By Jeremy Rochow | Video by Vanessa De Lorenzo
Last updated on: May 14, 2019 at 8:49 pm
While you might not have the skills of famous Japanese organising consultant Marie Kondo, that doesn’t mean you can’t pack like a pro when you take your next holiday.
Packing for an overseas adventure
When you’re travelling overseas for an extended period, you’re going to want to cram as much as possible in your suitcase without being over the weight limit. The question is: do you fold, roll, or just chuck your clothes in a suitcase at the last minute? The way you pack can make a big difference to the amount of space you use.
Scrunching your clothes will result in creases, while packing moments before you leave for the airport can end in tears when you realise you’ve forgotten your favourite bathers. Let’s explore some practical ways to pack for an overseas adventure.
Packing technique 1: Cubing
PROS: Packing cubes are a relatively new concept, and make it super easy to organise your clothes into separate compartments, with plenty of sizes to choose from. You can purchase a threepiece bag packer that’ll help you find particular clothes without making a mess of the rest of your luggage.
CONS: Packing cubes are an extra expense, but most people who purchase them say they pay for themselves quickly.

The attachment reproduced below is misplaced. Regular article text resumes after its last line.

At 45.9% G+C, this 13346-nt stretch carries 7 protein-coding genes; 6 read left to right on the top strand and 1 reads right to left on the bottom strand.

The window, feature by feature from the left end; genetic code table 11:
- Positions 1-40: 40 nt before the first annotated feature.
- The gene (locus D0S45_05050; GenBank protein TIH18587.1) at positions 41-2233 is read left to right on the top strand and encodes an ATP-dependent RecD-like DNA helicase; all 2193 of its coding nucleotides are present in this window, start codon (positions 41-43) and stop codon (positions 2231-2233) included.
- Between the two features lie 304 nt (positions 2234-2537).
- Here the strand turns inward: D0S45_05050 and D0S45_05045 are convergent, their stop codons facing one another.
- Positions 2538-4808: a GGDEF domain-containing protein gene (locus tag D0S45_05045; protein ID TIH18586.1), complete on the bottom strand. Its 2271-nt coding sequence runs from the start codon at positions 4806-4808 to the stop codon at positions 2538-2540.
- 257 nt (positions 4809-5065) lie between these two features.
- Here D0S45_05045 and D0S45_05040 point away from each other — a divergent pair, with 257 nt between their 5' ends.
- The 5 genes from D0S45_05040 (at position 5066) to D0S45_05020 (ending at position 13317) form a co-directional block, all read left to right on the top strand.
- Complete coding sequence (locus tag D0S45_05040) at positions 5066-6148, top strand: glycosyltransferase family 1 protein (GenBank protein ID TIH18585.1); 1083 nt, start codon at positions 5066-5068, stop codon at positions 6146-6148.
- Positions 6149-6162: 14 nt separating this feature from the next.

Packing technique 2: Folding
PROS: Folding is the quickest and easiest way to pack. You open a draw, grab your folded clothes and put them in your suitcase.
CONS: When folding, you’re more likely to crease your t-shirts and other thin clothing items. Folded clothes take up more room in your suitcase and leave fewer gaps for other items.
Packing technique 3: Rolling
PROS: If you roll, rather than fold your clothes, you’ll be able to find specific pieces easily, as they’ll be laid out in a row instead of stacked on top of each other. If you want to be even more organised, you can roll entire outfits together.
When you fill your suitcase with rolled clothes, you’l
Checking your weight
Have you ever stepped on the scales, jumped off, and then repeated the process while holding your bag to find out how much it weighs? This is an awkward manoeuvre that should be left to the likes of Olympic weightlifters.
If you’re overseas, you might not even have access to scales – you definitely don’t want to lug them around with you.
Weighing your luggage is now so much easier, with a variety of small, easy-to-pack travel scales. The Go Travel Digi Scales are so small they can fit in your pocket. With an LCD screen, you can get an accurate read of how much your bag weighs and no longer have to worry at check-in.
Packing chargers and gadgets
You arrive at your accommodation and look for your phone charger among your clothes. When you finally find it, it’s caught in a tangled mess of cables and five different adaptors.
This problem can be solved with a few different gadgets. If you can’t minimise your charging cables, it’s best to organise them. There are numerous tech cases available – ranging in price and size – that can store all those clumsy cables when you’re travelling.
If you’ve still got a zip-lock bag full of adaptors, it’s time to upgrade. The Jackson Worldwide Travel Adaptor will allow you to plug in your charger anywhere you travel – it even has USB ports so you can charge more than one device at a time.